17 April 2022 Easter Sunday Year C 2022
Listen to Reflection
There was a Russian Cossack, who had two sons in the First World War. Their names were Peter and Gregory. One day the father received a letter from the front. Unable to read he handed it to his daughter.
It was from Gregory’s commanding officer and it began: “I regret to inform you that your son Gregory was killed in action on July 10.
Gregory was an excellent soldier, and you have every reason to be proud of him.” The effect of this news on the father was immediate and alarming. In a matter of days he aged, turning grey overnight. His memory began to fail and even his mind was affected. He began to drink to excess. He kept the letter under an icon in the kitchen. Each day he would take it down and ask his daughter to read it to him once more.
After the local priest had offered a Requiem Mass for his son, the father felt a little better, but only a little. Twelve days went on like this. On the thirteenth day a second letter arrived from the front. It contained an extraordinary piece of news. His son was not dead!
He had been wounded and left for dead on the battlefield. Next morning, he had regained consciousness and crawled four miles back to his own lines, dragging a wounded officer with him. In recognition of his bravery, he was to be raised to the rank of a corporal and awarded the Cross of St George. Right now, he was recovering in hospital, and they could expect a visit from him in a month’s time.
Once again, the effect on the father was immediate, except this time it was for the better. He was a sight to see. He was filled with joy. He grabbed the letter and went into the village with it, telling everyone he met; “My son is alive! He’s been awarded the St. George Cross for bravery!”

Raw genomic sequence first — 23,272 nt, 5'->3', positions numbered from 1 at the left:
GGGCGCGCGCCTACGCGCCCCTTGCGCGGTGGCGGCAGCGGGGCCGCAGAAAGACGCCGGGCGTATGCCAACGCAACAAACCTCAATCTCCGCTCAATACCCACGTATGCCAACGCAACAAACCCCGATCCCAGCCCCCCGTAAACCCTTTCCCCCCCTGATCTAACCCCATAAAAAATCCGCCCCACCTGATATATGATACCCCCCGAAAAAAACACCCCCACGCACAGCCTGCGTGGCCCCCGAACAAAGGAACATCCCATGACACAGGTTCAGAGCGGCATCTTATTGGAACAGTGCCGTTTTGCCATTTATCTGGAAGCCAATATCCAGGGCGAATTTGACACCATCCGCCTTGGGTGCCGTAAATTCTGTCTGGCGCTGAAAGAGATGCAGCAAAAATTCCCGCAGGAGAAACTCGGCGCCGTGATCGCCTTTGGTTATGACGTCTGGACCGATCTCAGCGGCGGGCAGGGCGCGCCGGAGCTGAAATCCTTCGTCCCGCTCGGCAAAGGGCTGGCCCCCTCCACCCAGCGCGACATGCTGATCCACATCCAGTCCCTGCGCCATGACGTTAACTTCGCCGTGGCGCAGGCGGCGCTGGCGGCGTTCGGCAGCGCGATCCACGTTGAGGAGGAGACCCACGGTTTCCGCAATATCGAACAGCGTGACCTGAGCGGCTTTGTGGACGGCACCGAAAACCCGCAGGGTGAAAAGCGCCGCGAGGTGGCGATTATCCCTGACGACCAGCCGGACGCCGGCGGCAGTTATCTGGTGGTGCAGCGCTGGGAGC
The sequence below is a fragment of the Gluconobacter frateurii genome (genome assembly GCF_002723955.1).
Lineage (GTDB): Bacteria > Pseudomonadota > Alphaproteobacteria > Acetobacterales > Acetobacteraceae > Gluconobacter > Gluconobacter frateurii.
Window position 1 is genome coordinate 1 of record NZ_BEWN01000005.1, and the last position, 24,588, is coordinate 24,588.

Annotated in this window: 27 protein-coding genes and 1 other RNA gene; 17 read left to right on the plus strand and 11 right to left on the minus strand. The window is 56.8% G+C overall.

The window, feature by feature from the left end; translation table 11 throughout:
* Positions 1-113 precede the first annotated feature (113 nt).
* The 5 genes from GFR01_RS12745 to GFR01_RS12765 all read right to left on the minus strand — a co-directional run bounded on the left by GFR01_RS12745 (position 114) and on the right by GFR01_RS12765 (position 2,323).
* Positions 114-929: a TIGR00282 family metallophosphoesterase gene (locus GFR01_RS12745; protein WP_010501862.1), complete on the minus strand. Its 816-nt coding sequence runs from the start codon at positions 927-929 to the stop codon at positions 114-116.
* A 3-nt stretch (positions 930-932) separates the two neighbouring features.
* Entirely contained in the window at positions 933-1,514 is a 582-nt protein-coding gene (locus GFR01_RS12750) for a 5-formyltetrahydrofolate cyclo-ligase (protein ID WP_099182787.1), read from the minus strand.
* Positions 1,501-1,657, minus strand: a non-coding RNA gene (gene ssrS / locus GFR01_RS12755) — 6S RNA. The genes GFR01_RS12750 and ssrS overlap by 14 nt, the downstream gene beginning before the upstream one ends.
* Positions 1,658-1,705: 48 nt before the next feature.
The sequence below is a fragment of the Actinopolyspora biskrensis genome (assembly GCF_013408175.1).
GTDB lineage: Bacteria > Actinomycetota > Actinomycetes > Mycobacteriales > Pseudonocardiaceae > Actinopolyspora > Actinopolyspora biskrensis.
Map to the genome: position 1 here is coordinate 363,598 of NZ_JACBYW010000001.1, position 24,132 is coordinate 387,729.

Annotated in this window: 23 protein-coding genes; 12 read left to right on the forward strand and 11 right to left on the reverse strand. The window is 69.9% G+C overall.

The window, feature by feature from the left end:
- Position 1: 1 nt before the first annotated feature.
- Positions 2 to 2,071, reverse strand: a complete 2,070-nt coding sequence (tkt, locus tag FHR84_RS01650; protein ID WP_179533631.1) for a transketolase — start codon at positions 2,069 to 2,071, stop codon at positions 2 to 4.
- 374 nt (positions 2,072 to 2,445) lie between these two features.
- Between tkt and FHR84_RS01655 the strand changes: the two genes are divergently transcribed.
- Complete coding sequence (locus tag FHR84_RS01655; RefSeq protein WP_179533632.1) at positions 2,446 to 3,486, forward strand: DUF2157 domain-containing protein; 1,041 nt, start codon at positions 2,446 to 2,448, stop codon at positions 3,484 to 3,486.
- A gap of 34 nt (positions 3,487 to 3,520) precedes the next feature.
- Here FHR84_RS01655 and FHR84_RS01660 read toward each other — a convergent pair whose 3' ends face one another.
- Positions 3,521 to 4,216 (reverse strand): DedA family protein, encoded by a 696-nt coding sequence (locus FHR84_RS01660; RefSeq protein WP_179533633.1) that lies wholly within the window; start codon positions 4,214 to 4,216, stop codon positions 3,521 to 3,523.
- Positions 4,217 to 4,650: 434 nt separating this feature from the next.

This story should give us some idea of the joy the disciples experienced on Easter Sunday morning. Just as the Cossack father gave witness to the news that his son was alive, so too Peter speaks to the household of Cornelius, the Roman Centurion.
Peter summarises for them the essence of the story of Jesus who was anointed by God, proclaimed the good news of the kingdom of God, healed the sick, and liberated those who were possessed. However, having antagonised the authorities, Jesus was crucified. But he was now raised to new life. He had appeared to his disciples, shared food with them and commissioned them to bear witness to all people.
Hearing this news, the Spirit comes upon Peter’s audience, and all are baptised, Jews and Gentiles.
As we reflect on the resurrection of Jesus, we are reminded of this great news and renewed in our ability to bear witness to all people by our words and deeds.
Michael A Kelly CSsR
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